A South African, 31 Zambians and seven Mozambicans were among 443 people arrested in Zimbabwe in 2016 for poaching, the national parks authority has said.
In a summary of anti-poaching activities for 2016, the Zimbabwe Parks and Wildlife Management Authority (ZimParks) spokesperson Caroline Washaya-Moyo said there was an increase on arrests last year compared to 2015 when 317 were arrested.
She said on 10 January that, “The year 2016 witnessed an increase in the number of wildlife cases that were concluded, resulting in at least 513 years being passed for mandatory nine year sentences for wildlife crime compared to 414 years in 2015. The increase has been attributed to the Zimbabwe Parks and Wildlife Management Authority’s successful efforts in lobbying for the passing of the law which provides for such deterrent sentences by our courts.”
A crime analysis report for 2016 shows that 211 poaching cases were investigated and 116 were finalised. In 2015, 203 cases were investigated and 111 were finalised, she said.
Seventy six tusks were recovered, down from 204 in 2015, and 179 ivory pieces were recovered compared to 325 recovered in 2015. Eight pangolin trophies were recovered last year up from five in 2015. Also recovered were 36 live pangolins last year, a slight increase from 34 in 2015. Anti-poaching teams also seized 22 guns last year as well as at least 5 613 kilogrammes of abalone.
Washaya-Moyo said locals, who constitute a majority of those arrested for poaching, are working mainly with colleagues from Zambia as well as Mozambique, targeting wildlife sanctuaries in the north-west and south-east of the country.
“Mozambican poaching groups target Gonarezhou National Park and Save Valley Conservancy, where they poach elephants. It has now emerged that most of the poaching taking place inland is being perpetrated by syndicate members of different groups, who are hired to form one larger organised gang,” Washaya-Moyo said.
However, the introduction of modern anti-poaching strategies, such as sniffer and tracker dogs as well as unmanned aerial vehicles (UAVs) she said, is likely to help boost anti-poaching activities. In September last year South Africa’s UAV and Drone Solutions (UDS) provided UAVs to Zimbabwe. The technology was deployed to Hwange National Park, Zimbabwe’s largest game park, to fight elephant and other wildlife poaching. Between 2013 and last year, poaching syndicates killed at least 300 elephants through cyanide poisoning in the park. “This silent poaching method has serious effects to the eco-system and is a potential threat to human life,” she said.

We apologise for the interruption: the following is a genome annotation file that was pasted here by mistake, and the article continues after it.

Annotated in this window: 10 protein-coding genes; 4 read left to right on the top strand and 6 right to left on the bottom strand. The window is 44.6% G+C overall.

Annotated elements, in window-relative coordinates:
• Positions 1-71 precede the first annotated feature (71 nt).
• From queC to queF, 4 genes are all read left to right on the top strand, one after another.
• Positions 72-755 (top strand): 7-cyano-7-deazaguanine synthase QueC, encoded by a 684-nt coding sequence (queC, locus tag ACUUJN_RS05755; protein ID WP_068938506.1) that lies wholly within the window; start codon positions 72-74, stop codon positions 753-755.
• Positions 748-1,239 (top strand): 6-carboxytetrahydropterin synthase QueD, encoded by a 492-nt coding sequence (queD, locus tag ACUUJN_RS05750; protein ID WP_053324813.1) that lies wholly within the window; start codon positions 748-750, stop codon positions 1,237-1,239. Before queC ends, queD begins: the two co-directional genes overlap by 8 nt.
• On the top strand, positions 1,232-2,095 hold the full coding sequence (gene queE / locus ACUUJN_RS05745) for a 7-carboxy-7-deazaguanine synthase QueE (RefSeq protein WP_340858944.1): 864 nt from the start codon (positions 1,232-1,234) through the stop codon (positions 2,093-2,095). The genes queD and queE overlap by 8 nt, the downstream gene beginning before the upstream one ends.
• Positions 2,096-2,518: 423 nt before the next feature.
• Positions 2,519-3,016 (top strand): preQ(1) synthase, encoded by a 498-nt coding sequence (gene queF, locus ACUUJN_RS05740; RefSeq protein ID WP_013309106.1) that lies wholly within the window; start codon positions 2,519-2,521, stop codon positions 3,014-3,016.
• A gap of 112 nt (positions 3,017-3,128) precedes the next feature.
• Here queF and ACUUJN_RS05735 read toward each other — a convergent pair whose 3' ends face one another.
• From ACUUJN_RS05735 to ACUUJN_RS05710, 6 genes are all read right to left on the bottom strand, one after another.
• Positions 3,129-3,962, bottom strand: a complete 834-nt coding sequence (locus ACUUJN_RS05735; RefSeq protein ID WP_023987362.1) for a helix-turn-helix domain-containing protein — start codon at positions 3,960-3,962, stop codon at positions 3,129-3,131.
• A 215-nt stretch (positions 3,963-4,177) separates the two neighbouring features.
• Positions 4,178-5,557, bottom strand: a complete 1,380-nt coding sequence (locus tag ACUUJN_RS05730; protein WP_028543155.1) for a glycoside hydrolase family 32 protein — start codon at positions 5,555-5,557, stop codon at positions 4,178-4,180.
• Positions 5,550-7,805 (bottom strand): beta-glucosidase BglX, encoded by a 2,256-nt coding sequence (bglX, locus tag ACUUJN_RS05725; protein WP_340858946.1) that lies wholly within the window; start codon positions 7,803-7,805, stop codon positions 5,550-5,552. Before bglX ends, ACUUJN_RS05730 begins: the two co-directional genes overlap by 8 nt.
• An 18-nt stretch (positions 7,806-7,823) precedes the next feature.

ZimParks released the 2016 report in a week it also announced the shooting to death of three suspected poachers in Hwange National Park and Hurungwe near Lake Kariba. Two were killed on 10 January in Hwange while one, believed to be a Zambian, was shot dead in Hurungwe on 11 January.
Zimbabwean wildlife, like South Africa’s, is under threat from well organised poaching syndicates. South Africa’s Department of Environmental Affairs announced in January last year that 1,175 rhinos were poached in 2015, 40 fewer than in the previous year, the first drop in cases since 2008.
The decline appears to be holding, as the latest official figures released in September last year showed that 702 rhinos had been illegally hunted between January and July, from 796 in 2015. Kruger National Park, recorded the highest killings – 458 rhinos between January and August. This, however, was a decrease from 557 a year earlier.
The Department of Environmental Affairs reported that by mid-September 2016 36 elephants had been poached in the Kruger National Park since January while 414 alleged poachers had been arrested nationally since January.
However, Ezemvelo KZN Wildlife reported a dramatic increase in poaching in KwaZulu-Natal in 2016, with 159 rhinos poached there. October and November in particular showed major increases. By early November 2016, the Mercury newspaper reported that 132 rhinos had been killed in KwaZulu-Natal in 2016.
A Zimbabwean safari operator, Langton Masunda, blamed recurrent droughts, a difficult local economy and global restrictions in lion and elephant hunting for the high poaching cases in the country.
“Without money coming from hunting, communities derive little value from wildlife and when that happens they are tempted to poach. The economic conditions are pushing some to poach as well. So poaching at those low levels then escalate into wider scale and more organised poaching activities,” he said.